If you give my man a saw… he will build me an awesome rustic hanging wall basket from old pallets we have in the backyard! I’m extremely blessed to be married to a wonderfully talented handy man. Eric can build just about anything I’ve asked, for example I got a gorgeous farmhouse table built from old barn wood for our 11 year anniversary. Other great pieces in our house are Eric originals also, but I won’t bore you anymore with my swooning over my guy! Recently we were contacted by Rockwell Tools to give one of their tools a try for a blog post. My husband gladly volunteered to debut his first guest post on my blog without hesitation. So without further ado I will let my favorite man take it from here!
DIY Pallet projects are all the rave right now. I have hunted down many of these gems at the lumberyard. But, I have also discovered that more often than not they can be ragged and worn from the abuse of their purpose. So me, being thrifty, I grab the broken pallets to scavenge pieces from as needed in addition to the nicer pallets.
One day, as I was breaking down a pallet for another project I stumbled across a section of the pallet that, when cut right and then stood on its end, it looked like an old wooden toolbox or milk crate. So, since Johanna needed a project that featured a power tool, I was happy to oblige and decided to show you that today. But first, a little about the tool:
Rockwell Tools is a familiar name in the tool world, so when she was contacted by them I was excited for her (and me!). They have an amazing holiday promotion taking place right now. So for your last minute gift ideas, be sure to head over to their website Rockwelltools.com and check them out.
The tool we chose from their arsenal is the Versacut. This saw is a compact circular saw with a lot of power. Equipped with a laser guide I was certain to stay on my mark for the long cuts.
It was an early Christmas present for me when this beauty arrived in the mail. Here you see everything that comes in the box with the Versacut. Included are: three 3-3/8″ blades for metal, wood and ceramic, a guide for straight, parallel cuts, a plastic guard for the “foot” of the saw to protect ceramic tiles from scratching while cutting, a vacuum hose connector, the tools to change the blades and a really handy bag to store everything in.
The saw has a sturdy feel to your hand and the motor has a surprisingly strong amount of torque when I first pulled the trigger. Once I put it to work it felt as strong as a large full-size circular saw and noticeably more powerful than my battery powered circular saw, but with a fraction of the weight.
One feature I really enjoyed and found useful was the plunge cut that lets you line the saw up right where you want to cut, squeeze the trigger and just push the saw straight down into the wood and proceed. I could see where this would make a lot of jobs easier and more accurate since you’re able to accurately control the depth of the blade with a depth gauge right on the side of the blade for quick setup.
Ok, now on to the project: a wall basket made from a broken pallet. First thing you need is a pallet that is broken or one that you don’t mind hacking up with a Versacut. If you’ll notice back in the first picture of my pallet, you can kinda see how one corner is broken, I want to get rid of that.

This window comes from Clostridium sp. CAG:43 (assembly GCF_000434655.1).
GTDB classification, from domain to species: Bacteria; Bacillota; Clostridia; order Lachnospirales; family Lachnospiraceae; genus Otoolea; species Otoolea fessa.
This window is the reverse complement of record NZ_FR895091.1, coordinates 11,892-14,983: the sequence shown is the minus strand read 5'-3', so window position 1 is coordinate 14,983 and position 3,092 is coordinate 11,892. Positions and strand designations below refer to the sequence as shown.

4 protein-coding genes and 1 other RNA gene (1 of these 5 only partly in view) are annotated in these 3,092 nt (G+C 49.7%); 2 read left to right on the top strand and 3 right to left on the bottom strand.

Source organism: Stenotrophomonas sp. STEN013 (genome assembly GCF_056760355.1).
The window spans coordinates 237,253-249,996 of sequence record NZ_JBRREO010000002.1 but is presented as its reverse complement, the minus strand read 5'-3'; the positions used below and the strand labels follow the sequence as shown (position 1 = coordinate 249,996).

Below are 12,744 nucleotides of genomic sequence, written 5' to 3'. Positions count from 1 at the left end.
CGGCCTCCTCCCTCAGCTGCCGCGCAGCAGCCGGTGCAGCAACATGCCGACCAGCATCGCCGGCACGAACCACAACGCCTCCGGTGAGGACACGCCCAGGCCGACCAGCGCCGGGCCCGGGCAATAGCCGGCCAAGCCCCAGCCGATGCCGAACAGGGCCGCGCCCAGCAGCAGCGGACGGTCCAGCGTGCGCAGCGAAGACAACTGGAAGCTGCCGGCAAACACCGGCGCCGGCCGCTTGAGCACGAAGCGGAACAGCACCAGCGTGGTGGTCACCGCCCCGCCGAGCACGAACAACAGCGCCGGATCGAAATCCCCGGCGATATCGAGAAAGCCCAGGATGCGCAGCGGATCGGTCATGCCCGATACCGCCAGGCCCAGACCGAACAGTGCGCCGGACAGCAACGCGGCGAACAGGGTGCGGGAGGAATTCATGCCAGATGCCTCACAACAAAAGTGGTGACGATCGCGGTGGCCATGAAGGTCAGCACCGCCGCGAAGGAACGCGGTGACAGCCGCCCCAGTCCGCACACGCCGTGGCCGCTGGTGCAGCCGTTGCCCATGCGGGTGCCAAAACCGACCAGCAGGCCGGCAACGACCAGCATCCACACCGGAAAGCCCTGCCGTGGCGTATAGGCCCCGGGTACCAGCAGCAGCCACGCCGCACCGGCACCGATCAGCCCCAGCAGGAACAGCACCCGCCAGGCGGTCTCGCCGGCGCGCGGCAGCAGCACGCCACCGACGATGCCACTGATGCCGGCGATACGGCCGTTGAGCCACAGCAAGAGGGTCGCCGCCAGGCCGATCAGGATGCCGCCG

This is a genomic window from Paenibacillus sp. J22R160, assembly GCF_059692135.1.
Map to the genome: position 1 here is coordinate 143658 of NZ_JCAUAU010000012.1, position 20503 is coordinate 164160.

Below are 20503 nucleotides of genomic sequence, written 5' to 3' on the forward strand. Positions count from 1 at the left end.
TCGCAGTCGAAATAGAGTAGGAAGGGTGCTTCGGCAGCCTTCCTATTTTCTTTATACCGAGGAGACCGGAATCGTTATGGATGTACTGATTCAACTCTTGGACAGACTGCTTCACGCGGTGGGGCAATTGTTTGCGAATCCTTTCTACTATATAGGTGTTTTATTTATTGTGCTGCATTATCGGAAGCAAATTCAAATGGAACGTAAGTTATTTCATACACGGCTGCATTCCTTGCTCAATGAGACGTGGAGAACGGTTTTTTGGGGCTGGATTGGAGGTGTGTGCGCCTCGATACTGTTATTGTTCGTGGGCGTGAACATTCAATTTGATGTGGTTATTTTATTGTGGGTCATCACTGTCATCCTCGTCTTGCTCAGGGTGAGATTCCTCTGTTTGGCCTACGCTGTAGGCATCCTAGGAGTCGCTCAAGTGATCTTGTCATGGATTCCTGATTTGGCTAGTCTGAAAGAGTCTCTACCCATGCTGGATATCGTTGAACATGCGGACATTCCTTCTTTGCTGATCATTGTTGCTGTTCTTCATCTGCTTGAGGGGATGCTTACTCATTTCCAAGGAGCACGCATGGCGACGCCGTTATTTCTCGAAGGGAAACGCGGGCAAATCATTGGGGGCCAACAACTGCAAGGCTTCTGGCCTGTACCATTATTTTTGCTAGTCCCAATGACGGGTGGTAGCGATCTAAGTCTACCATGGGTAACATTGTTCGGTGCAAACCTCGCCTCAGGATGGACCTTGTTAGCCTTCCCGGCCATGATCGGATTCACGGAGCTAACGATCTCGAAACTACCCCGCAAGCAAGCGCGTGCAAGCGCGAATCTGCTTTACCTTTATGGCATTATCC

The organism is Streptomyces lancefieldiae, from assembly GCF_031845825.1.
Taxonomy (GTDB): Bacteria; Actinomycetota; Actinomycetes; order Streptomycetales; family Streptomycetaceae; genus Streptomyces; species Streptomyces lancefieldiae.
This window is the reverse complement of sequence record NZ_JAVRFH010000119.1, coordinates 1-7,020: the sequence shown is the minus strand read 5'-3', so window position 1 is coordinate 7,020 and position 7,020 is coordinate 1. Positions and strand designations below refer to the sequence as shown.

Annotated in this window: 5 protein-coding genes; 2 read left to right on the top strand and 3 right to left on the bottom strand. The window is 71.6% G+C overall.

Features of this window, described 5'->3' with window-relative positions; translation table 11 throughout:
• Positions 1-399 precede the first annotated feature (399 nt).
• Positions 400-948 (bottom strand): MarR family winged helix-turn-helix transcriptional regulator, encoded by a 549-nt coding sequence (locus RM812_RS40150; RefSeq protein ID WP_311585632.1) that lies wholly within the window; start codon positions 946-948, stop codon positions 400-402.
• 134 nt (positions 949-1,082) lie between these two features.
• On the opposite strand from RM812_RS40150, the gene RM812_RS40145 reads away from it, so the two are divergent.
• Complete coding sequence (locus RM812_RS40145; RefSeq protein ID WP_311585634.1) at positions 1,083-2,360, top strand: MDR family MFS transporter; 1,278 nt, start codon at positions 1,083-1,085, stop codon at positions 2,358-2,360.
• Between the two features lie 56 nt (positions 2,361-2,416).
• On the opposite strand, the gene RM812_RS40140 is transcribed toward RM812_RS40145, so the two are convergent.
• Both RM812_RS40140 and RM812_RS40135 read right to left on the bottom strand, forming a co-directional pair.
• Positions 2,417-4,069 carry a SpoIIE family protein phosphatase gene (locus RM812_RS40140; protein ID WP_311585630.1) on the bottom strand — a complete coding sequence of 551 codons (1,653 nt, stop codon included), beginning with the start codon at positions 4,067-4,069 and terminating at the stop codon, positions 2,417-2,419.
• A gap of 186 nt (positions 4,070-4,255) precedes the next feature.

In order to cut the pallet in half and remove the unusable portion I had to remove several of the slats to get to the frame. Due to the wear and tear this pallet had seen it was not square nor were the slats parallel, so this was a great way to square everything back up for final assembly. Once I had trimmed it down to the good half of the pallet I re-nailed the slats back onto the frame. For the rustic purists, you’ll be glad to know I was able to reuse the original nails, too!
Then I took a slat that I removed earlier and placed it across the bottom of the basket (what actually is the end of the pallet). I used new 3″ wood screws here to attach to the ends of the frame. I figured that since this will actually have to hold some weight depending on what we store in the basket I ought to use something more sturdy that some old, rusty nails.
Then I used the Versacut to trim off the excess, using the frame as my guide to make the sides of basket.
Below is the back side, the side that will hang against the wall, of the basket.
The next step is to flip it over and cut the pallet again across the cutouts in the frame designed for the forks of a forklift or pallet jack.
Once I did that it is pretty much finished. The first one I accidentally made had a distressed whitewash that my wife had done for a different project and it was awesome looking. Here is where I leave you to put whatever finish or paint on the pallet of your choosing to match the room you’re hanging it up in.
The size of the basket is great for jars or bottles and it has a great beat-up, rustic look to it, whitewash or not.
I will spare you the technical details in my post, but I will direct you to Rockwell’s informational brochure on the Versacut for your perusal here.
I want to give a HUGE shoutout to Rockwell Tools for rocking out this DIY project with me. The Versacut truly is an extremely versatile tool that is a must have for any DIYer. Do yourself a favor and get a Versacut or any one of Rockwell’s other great power tools and accessories this Christmas. Give it as a gift or get it for yourself. You won’t be disappointed either.
Make your momma proud!
P.S. This is Johanna again… quick adorable photo of my handsome as he is handy hubby working on this great project!
We use our basket as a mail holder in our entryway and it looks great 🙂 Thanks for stopping by!